Ten-line usage example

Suppose we want to analyze annual unemployment data for some European countries. All we need to know in advance is the data provider: Eurostat.

pandaSDMX makes it easy to search the directory of dataflows, and the complete structural metadata about the datasets available through the selected dataflow. (This example skips these steps; see the walkthrough.)

The data we want is in a data flow with the identifier une_rt_a. This dataflow references a data structure definition (DSD) with the ID DSD_une_rt_a. The DSD, in turn, contains or references all the metadata describing data sets available through this dataflow: the concepts, things measured, dimensions, and lists of codes used to label each dimension.

In [1]: import pandasdmx as sdmx

In [2]: estat = sdmx.Request('ESTAT')

Download the metadata:

In [3]: metadata = estat.datastructure('DSD_une_rt_a')

In [4]: metadata
    id: 'IDREF119616'
    prepared: '2020-05-15T10:16:44.873Z'
    receiver: 'Unknown'
    sender: 'Unknown'
  response: <Response [200]>
  ConceptScheme (1): CS_DSD_une_rt_a
  DataStructureDefinition (1): DSD_une_rt_a

Explore the contents of some code lists:

In [5]: for cl in 'CL_AGE', 'CL_UNIT':
   ...:     print(sdmx.to_pandas(metadata.codelist[cl]))
Y15-24    From 15 to 24 years
Y15-74    From 15 to 74 years
Y20-64    From 20 to 64 years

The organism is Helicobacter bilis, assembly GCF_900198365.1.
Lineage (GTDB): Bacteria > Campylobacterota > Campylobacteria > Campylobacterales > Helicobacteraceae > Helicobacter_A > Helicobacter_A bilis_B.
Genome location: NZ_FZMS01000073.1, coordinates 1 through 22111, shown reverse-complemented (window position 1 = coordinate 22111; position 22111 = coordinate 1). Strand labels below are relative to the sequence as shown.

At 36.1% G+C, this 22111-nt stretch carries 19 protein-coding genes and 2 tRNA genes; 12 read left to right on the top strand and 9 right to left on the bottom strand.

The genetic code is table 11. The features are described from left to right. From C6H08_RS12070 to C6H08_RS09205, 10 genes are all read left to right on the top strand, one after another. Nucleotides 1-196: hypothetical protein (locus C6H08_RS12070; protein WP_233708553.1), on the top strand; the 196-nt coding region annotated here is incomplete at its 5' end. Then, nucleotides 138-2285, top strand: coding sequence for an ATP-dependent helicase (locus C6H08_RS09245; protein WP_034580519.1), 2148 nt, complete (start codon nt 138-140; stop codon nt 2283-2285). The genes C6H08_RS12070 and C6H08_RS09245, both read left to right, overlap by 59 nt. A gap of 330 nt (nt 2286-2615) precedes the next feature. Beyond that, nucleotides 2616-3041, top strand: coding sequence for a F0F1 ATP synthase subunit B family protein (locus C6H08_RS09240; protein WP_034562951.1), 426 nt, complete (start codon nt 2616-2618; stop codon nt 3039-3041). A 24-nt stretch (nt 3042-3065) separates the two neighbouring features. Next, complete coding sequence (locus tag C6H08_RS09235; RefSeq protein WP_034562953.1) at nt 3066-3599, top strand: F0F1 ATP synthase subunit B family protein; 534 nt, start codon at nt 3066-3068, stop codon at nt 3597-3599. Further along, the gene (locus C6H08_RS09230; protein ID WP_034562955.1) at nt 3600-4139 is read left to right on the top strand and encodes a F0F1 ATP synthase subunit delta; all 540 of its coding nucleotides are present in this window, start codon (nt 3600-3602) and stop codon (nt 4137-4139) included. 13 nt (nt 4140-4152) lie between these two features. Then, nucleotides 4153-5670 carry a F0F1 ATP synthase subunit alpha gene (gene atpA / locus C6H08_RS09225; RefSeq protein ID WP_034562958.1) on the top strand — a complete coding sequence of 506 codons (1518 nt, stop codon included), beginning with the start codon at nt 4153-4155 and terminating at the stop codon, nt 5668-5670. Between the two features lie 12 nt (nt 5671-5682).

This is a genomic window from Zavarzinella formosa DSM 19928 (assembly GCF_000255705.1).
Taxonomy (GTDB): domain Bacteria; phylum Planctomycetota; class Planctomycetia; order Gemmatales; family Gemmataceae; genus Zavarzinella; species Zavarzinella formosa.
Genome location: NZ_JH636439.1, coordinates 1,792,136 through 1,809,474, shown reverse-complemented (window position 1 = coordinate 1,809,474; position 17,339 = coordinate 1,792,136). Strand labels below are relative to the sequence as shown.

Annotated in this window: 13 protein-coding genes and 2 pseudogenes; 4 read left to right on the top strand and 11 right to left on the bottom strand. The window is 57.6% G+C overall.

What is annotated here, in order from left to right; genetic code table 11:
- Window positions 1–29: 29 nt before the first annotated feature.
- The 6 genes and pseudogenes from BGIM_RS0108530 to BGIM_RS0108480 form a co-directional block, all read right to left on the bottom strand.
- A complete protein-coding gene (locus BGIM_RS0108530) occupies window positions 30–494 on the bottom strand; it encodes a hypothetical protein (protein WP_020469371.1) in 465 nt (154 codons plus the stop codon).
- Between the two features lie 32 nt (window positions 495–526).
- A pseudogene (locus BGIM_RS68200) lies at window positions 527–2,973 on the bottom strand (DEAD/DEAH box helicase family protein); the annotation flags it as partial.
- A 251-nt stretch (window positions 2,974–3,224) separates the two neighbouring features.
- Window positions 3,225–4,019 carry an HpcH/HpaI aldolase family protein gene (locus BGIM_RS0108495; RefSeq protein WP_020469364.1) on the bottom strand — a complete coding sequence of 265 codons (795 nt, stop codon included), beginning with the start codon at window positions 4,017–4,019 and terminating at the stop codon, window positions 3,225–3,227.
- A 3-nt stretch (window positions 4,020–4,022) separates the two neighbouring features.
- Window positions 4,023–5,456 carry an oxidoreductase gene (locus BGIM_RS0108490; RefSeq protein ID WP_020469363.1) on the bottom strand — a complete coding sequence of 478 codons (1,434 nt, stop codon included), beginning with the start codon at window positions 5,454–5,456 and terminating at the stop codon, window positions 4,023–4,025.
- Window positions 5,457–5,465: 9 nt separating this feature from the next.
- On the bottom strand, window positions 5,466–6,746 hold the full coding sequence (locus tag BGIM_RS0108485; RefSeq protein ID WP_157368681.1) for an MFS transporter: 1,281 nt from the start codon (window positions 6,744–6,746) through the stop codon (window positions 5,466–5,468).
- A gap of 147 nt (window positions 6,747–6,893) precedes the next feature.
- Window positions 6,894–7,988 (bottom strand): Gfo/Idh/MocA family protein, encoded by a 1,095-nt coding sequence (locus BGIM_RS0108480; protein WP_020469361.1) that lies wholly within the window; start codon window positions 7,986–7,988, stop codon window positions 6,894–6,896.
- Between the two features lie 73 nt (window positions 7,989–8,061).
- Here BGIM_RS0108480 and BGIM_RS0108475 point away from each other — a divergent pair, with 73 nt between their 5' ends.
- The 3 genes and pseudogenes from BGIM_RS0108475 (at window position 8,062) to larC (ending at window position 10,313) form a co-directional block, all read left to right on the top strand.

Y25-54    From 25 to 54 years
Y25-74    From 25 to 74 years
Y55-74    From 55 to 74 years
Name: AGE, dtype: object
THS_PER                   Thousand persons
PC_POP      Percentage of total population
PC_ACT     Percentage of active population
Name: UNIT, dtype: object

Next we download a dataset. To obtain data on Greece, Ireland and Spain only, we use codes from the code list ‘CL_GEO’ to specify a key for the dimension named ‘GEO’. We also use a query parameter, ‘startPeriod’, to limit the scope of the data returned:

In [6]: resp = estat.data(
   ...:     'une_rt_a',
   ...:     key={'GEO': 'EL+ES+IE'},
   ...:     params={'startPeriod': '2007'},
   ...:     )

resp is a DataMessage object. We use its to_pandas() method to convert it to a pandas.Dataframe, then select on the AGE dimension we saw in the metadata above:

In [7]: data = resp.to_pandas().xs('Y15-74', level='AGE',
   ...:           axis=1, drop_level=False)

We can now explore the data set as expressed in a familiar pandas object. First, show dimension names:

In [8]: data.columns.names
Out[8]: FrozenList(['FREQ', 'AGE', 'UNIT', 'SEX', 'GEO'])

…and corresponding key values along these dimensions:

In [9]: data.columns.levels
Out[9]: FrozenList([['A'], ['Y15-24', 'Y15-74', 'Y20-64', 'Y25-54', 'Y25-74', 'Y55-74'], ['PC_ACT', 'PC_POP', 'THS_PER'], ['F', 'M', 'T'], ['EL', 'ES', 'IE']])

Select some data of interest: show aggregate unemployment rates across ages (‘Y15-74’ on the AGE dimension) and sexes (‘T’ on the SEX dimension), expressed as a percentage of active population (‘PC_ACT’ on the UNIT dimension):

In [10]: data.loc[:, ('A', 'Y15-74', 'PC_ACT', 'T')]
GEO            EL    ES    IE
2007-01-01    8.4   8.2   5.0
2008-01-01    7.8  11.3   6.8
2009-01-01    9.6  17.9  12.6
2010-01-01   12.7  19.9  14.6
2011-01-01   17.9  21.4  15.4
2012-01-01   24.5  24.8  15.5
2013-01-01   27.5  26.1  13.8
2014-01-01   26.5  24.5  11.9
2015-01-01   24.9  22.1  10.0
2016-01-01   23.6  19.6   8.4
2017-01-01   21.5  17.2   6.7
2018-01-01   19.3  15.3   5.8
2019-01-01   17.3  14.1   5.0